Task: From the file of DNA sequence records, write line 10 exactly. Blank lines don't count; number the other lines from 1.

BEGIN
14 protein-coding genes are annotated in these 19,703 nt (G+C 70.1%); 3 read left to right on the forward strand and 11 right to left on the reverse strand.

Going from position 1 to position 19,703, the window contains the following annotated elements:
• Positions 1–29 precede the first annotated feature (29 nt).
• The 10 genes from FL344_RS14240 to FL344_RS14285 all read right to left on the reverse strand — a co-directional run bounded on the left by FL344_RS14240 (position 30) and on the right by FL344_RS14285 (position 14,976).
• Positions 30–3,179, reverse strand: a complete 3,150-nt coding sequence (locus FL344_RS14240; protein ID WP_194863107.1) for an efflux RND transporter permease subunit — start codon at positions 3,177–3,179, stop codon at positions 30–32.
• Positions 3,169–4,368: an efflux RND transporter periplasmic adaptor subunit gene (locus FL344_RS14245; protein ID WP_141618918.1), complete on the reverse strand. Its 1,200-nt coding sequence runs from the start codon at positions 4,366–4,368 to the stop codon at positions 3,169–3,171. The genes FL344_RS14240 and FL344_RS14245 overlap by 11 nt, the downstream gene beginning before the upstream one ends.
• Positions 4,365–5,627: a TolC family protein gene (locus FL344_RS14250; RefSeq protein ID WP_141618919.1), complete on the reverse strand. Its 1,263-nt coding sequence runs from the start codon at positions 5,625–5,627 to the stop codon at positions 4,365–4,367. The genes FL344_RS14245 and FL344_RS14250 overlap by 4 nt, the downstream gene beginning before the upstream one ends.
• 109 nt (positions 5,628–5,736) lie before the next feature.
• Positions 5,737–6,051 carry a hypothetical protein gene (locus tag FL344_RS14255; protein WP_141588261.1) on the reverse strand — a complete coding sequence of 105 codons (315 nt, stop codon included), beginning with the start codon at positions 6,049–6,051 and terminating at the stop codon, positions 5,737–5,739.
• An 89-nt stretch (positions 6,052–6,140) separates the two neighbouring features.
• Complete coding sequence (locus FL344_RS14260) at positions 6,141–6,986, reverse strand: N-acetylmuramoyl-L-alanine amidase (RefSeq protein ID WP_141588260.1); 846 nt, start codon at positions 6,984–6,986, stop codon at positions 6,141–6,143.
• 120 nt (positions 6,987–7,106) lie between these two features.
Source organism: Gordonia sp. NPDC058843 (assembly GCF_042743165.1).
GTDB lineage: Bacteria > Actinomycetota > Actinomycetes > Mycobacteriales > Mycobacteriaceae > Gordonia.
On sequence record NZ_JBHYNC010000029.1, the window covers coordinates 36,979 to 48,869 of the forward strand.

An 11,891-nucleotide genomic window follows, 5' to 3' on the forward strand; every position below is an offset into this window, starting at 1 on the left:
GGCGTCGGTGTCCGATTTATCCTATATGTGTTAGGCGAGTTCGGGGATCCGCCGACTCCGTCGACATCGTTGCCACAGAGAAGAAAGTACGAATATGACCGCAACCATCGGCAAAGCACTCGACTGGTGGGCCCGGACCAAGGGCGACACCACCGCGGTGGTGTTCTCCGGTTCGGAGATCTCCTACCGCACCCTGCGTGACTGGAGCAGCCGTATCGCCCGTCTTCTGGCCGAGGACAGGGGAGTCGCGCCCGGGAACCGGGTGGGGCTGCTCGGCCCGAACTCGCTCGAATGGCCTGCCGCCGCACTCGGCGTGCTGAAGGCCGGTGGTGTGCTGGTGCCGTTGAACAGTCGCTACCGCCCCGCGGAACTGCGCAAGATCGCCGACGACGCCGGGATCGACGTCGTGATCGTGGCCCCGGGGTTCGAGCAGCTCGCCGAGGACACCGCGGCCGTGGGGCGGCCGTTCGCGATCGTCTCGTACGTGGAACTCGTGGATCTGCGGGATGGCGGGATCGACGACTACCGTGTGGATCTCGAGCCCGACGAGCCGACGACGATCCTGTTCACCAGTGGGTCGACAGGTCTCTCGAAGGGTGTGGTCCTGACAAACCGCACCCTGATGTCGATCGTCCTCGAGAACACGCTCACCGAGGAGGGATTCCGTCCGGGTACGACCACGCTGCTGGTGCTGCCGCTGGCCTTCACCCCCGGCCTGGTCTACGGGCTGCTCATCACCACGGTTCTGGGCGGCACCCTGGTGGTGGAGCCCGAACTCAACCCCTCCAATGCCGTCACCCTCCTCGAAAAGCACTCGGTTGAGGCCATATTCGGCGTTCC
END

• An 89-nt stretch (positions 6,052–6,140) separates the two neighbouring features.